Wiltshire's an alien hot spot
9:55am Friday 3rd August 2007 in By Gazette Reporter
New previously top secret information released by the Ministry of Defence reveals Wiltshire is the West's UFO hotspot.
Dozens of files have now been disclosed under the Freedom of Information Act, containing information on more than 70 UFO sightings in total across the region over the past few years - with 22 sightings in Wiltshire in just eight years.
A fast-moving bright light has been seen over Devizes and a ball of light that changed colour was spotted above MArlborough in February last year.
UFO experts say Britain's longest ley line runs from Dundry, near Bristol, to Salisbury, and think this has something to do with the number of West reports.
The busiest night was on February 20, 2002, when there were eight separate reports across Somerset and Dorset involving a bright blue flash of light in the sky.
In September 2004 there was a sighting of a fast-moving bright light above the village of Iwerne Minster in Dorset, and just eight days later a similar object was seen above Devizes and then Swindon.
The frequency of reports has declined over the years, however. There were 19 in 1999 and 13 the following year, but only five in each of 2003, 2004 and 2006.
Thousands of sightings
But there have been thousands of sightings across Britain since 1999, and the MoD also received reports from other countries, including the US and Sri Lanka.
The files list sightings reported by police officers, air traffic controllers, airline pilots and coastguards. In January 2001, an RAF pilot saw a "mainly stationary" triangular object 25-30 miles over Bath.
In August 2000 a "UFO was seen and filmed onto a VHS tape" in Cheltenham. Other files include a very bright sphere, bigger than a shooting star, above Stonehenge, and "large, silver metal, shining ball, with a dark mist surrounding it, and a blinding light surrounding the mist" at Yeovil.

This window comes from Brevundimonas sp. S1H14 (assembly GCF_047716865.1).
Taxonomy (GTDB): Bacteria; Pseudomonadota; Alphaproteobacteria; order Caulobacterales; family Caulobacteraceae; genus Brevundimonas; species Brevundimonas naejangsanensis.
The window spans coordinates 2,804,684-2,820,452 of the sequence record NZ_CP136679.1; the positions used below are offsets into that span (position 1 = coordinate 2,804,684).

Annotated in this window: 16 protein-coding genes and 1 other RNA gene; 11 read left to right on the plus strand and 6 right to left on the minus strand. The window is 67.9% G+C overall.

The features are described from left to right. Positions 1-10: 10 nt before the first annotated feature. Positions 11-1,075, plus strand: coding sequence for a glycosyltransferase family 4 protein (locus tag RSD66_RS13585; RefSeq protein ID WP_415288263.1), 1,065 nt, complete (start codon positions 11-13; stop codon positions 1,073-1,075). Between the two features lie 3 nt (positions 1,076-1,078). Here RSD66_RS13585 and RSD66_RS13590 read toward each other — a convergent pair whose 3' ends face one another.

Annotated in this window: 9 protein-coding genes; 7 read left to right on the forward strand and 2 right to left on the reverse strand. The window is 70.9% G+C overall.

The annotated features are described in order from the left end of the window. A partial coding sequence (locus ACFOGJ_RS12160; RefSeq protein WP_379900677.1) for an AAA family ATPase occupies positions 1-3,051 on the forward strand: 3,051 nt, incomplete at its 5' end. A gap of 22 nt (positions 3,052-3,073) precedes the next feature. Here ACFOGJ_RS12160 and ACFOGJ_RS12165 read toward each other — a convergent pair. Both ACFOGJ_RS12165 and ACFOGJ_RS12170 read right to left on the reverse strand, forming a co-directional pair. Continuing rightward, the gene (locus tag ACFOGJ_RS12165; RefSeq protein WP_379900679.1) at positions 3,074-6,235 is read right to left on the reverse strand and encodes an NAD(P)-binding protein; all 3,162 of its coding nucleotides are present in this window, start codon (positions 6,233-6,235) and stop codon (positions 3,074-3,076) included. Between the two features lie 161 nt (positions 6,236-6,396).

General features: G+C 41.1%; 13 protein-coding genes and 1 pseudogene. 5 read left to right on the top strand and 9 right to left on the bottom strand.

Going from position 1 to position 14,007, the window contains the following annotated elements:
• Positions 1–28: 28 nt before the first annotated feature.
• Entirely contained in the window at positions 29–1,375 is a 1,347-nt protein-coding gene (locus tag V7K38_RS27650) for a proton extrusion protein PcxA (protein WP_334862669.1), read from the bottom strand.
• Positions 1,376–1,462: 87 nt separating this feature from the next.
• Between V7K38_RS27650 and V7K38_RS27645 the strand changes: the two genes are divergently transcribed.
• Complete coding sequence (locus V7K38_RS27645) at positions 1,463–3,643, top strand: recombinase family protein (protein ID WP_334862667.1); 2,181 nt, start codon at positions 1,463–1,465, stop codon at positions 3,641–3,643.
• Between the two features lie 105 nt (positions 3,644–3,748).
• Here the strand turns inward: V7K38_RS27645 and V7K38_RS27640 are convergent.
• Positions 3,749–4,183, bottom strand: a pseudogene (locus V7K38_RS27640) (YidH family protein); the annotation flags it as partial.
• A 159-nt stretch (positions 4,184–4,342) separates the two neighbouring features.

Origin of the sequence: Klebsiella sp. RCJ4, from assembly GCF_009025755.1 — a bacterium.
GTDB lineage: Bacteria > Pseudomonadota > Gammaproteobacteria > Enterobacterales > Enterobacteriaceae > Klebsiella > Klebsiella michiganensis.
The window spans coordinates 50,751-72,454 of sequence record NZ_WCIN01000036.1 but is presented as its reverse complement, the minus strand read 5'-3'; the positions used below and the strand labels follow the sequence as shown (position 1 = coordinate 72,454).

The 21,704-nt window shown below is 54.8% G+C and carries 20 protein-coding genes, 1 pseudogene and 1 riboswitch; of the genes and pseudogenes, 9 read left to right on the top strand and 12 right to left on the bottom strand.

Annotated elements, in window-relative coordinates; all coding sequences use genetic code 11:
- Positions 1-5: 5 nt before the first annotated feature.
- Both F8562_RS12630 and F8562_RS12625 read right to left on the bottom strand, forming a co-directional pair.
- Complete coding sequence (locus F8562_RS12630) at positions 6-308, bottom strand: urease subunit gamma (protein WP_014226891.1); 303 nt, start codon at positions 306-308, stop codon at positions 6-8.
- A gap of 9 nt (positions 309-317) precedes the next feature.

Despite the drop, each year more than 100 UFO sightings are reported to the MoD, which is required to investigate each one to establish whether UK air space has been compromised.
A spokesman said: "The MoD examines reports solely to establish whether UK airspace may have been compromised by hostile or unauthorised military activity.
"If required, sighting reports are examined with the assistance of the department's air defence experts.
"Unless there is evidence of a potential threat, there is no attempt to identify the nature of each sighting reported."
Correspondence between the MoD and people reporting sightings reveals Whitehall officials remain "totally open-minded" about the existence of aliens from outer space.
The Director of Air Staff said: "The MoD does not have any expertise or role in respect of 'UFO/flying saucer' matters or to the question of the existence or otherwise of extraterrestrial lifeforms, about which it remains totally open-minded.
"To date the MoD knows of no evidence which substantiates the existence of these alleged phenomena. We believe that rational explanations, such as aircraft lights or natural phenomena, could be found for them if resources were diverted for this purpose, but it is not the function of the MoD to provide this kind of aerial identification service.
"It would be an inappropriate use of defence resources if we were to do so."